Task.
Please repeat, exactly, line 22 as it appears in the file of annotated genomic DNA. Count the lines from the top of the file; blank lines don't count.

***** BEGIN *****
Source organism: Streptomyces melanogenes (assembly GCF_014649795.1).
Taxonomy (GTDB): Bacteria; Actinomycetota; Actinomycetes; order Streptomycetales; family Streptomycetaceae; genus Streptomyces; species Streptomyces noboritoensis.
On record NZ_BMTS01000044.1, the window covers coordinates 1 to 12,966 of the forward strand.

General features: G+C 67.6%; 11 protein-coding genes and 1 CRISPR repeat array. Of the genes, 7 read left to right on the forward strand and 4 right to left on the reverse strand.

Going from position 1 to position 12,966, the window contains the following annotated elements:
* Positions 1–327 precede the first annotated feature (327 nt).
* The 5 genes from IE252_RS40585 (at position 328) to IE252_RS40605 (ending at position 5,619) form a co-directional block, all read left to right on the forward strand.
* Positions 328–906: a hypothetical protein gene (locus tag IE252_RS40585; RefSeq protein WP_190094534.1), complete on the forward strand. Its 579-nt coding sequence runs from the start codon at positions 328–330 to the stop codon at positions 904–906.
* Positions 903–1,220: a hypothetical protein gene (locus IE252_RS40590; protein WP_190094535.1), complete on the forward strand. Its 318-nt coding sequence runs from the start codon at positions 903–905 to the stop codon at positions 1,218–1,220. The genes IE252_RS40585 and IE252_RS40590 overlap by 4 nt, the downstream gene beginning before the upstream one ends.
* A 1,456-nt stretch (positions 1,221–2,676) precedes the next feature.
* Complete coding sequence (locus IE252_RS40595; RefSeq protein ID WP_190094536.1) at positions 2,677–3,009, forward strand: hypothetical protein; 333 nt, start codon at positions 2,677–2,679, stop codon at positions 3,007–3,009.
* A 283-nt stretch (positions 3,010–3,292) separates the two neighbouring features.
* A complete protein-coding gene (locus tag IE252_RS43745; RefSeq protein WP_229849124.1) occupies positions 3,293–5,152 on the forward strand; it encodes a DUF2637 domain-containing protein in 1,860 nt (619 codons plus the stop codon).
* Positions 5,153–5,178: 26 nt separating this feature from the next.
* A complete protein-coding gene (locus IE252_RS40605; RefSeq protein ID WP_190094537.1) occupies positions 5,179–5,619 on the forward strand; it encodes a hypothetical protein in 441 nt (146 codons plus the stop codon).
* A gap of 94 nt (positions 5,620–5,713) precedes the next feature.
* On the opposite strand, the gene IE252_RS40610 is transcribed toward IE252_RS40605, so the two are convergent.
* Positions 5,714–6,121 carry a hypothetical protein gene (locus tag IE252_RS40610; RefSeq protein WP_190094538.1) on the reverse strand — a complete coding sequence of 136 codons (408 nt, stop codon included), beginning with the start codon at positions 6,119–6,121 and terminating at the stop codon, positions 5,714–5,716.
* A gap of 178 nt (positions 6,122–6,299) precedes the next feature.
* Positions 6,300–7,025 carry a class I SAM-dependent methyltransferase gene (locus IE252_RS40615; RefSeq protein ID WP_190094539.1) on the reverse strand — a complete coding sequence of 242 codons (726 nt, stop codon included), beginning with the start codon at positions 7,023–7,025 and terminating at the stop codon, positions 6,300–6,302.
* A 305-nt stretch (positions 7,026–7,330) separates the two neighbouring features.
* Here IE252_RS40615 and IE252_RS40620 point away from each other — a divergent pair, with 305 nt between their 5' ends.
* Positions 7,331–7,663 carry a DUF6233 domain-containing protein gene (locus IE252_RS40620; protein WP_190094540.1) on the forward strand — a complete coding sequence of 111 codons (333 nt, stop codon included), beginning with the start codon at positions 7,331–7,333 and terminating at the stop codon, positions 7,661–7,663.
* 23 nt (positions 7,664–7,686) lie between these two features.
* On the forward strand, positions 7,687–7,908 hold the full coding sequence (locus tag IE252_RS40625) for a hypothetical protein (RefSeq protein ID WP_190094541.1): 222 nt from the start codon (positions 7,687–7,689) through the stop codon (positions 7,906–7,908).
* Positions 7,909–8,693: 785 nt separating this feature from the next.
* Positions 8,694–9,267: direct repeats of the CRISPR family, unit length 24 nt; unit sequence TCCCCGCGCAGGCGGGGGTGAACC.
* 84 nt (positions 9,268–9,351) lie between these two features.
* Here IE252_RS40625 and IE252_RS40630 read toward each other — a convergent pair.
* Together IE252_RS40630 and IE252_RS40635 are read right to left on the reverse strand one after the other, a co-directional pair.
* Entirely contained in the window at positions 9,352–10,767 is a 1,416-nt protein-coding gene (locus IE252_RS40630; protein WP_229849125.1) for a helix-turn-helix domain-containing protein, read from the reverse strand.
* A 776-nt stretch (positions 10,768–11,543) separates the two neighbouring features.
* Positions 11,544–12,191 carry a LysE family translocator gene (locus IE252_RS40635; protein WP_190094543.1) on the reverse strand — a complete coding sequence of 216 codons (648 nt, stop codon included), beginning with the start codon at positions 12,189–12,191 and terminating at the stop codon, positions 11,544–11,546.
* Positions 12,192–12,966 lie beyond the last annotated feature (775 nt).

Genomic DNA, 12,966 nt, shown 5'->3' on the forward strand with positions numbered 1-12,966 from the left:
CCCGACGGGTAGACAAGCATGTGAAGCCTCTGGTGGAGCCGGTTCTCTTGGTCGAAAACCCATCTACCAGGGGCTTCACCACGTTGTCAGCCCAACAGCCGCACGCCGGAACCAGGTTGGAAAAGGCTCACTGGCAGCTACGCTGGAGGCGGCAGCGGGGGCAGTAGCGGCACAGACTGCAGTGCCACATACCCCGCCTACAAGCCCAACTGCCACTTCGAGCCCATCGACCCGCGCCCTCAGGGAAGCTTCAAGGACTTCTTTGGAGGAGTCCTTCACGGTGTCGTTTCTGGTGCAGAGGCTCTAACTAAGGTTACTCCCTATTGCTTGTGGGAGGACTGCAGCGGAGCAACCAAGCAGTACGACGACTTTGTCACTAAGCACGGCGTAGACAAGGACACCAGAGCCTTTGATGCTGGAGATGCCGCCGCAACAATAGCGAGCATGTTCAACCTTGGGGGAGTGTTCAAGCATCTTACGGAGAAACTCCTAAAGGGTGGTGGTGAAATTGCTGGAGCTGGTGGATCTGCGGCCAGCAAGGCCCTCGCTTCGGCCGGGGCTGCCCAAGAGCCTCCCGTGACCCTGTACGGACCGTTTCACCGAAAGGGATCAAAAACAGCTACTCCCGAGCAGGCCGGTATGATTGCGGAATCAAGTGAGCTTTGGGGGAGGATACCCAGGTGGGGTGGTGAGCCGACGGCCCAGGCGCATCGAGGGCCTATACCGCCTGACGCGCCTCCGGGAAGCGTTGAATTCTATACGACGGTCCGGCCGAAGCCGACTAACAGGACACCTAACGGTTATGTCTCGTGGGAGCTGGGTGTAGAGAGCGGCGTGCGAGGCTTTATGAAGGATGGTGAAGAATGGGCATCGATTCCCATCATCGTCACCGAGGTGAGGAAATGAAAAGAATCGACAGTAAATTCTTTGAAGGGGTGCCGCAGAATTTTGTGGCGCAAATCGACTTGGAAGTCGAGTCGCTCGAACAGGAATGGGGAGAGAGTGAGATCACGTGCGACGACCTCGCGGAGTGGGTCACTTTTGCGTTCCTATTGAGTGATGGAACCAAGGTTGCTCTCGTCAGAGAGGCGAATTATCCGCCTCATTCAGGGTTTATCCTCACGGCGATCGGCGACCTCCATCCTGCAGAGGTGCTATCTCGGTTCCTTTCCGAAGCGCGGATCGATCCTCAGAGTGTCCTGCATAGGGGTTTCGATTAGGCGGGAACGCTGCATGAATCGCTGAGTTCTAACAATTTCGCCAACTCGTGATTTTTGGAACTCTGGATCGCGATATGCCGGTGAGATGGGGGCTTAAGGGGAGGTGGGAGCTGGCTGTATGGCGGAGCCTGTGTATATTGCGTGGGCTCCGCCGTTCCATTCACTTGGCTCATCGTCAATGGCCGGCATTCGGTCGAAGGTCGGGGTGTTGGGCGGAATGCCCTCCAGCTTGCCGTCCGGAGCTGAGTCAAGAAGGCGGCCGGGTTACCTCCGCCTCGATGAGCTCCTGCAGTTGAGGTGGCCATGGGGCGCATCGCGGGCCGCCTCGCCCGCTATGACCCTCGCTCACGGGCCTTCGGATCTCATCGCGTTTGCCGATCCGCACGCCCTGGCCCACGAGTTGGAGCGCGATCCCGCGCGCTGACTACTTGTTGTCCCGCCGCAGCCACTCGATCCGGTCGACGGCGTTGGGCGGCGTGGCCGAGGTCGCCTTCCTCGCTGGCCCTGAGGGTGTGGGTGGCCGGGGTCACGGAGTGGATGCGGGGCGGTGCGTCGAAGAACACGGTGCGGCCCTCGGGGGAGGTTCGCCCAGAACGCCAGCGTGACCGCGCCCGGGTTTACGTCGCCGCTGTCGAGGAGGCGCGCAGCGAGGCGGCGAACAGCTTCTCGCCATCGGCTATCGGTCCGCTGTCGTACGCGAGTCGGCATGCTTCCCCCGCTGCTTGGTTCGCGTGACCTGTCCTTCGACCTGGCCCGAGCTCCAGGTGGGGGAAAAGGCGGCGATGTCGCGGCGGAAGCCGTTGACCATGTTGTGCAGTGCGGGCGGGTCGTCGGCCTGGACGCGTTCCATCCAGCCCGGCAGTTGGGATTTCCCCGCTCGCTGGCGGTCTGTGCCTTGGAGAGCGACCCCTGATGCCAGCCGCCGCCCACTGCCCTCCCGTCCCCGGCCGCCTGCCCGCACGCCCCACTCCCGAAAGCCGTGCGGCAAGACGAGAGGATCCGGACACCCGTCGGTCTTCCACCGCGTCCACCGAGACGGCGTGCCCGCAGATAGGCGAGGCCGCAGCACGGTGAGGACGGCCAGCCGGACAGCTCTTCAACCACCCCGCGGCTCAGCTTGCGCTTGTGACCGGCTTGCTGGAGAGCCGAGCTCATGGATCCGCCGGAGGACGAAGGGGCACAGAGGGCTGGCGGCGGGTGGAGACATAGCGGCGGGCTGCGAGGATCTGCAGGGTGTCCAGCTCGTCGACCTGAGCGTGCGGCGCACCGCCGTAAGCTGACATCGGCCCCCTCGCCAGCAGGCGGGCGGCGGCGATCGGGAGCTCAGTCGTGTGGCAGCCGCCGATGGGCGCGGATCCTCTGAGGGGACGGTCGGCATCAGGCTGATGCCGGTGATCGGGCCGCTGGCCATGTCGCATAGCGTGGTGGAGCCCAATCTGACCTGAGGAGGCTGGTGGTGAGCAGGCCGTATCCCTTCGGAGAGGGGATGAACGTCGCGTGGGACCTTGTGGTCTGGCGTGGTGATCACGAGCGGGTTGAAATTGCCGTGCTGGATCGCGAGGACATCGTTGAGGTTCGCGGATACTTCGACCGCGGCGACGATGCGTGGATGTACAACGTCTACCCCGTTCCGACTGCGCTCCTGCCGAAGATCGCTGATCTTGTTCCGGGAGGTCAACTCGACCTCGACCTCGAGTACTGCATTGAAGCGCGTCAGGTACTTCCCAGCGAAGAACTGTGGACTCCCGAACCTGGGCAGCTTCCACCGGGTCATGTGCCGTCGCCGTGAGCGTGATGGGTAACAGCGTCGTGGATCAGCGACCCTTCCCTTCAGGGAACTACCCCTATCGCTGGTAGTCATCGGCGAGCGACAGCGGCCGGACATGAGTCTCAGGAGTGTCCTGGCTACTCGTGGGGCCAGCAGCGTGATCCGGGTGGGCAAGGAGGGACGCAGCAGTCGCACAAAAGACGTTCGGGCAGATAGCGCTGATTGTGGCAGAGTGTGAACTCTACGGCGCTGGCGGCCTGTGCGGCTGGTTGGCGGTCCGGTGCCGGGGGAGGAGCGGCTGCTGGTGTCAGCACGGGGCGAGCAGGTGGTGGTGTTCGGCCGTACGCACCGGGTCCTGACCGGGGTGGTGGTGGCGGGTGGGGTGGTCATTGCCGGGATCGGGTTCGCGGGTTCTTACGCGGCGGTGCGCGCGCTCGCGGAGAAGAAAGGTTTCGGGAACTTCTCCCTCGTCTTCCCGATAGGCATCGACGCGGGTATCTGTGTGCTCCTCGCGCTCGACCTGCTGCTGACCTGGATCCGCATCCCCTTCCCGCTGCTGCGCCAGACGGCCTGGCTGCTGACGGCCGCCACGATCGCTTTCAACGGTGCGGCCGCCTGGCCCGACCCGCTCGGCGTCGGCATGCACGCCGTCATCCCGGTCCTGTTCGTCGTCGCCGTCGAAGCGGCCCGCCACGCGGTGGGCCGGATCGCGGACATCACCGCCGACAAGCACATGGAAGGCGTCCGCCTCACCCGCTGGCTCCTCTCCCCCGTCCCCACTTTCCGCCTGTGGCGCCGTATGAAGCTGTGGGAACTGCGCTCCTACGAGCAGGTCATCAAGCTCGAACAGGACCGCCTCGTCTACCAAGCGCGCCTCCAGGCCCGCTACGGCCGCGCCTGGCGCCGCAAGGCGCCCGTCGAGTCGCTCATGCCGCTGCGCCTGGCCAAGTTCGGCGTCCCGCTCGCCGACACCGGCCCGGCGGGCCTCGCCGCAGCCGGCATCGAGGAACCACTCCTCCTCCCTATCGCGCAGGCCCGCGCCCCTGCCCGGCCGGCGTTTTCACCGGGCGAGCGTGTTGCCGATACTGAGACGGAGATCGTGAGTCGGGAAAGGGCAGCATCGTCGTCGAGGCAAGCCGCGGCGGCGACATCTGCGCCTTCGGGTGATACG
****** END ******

* Here IE252_RS40615 and IE252_RS40620 point away from each other — a divergent pair, with 305 nt between their 5' ends.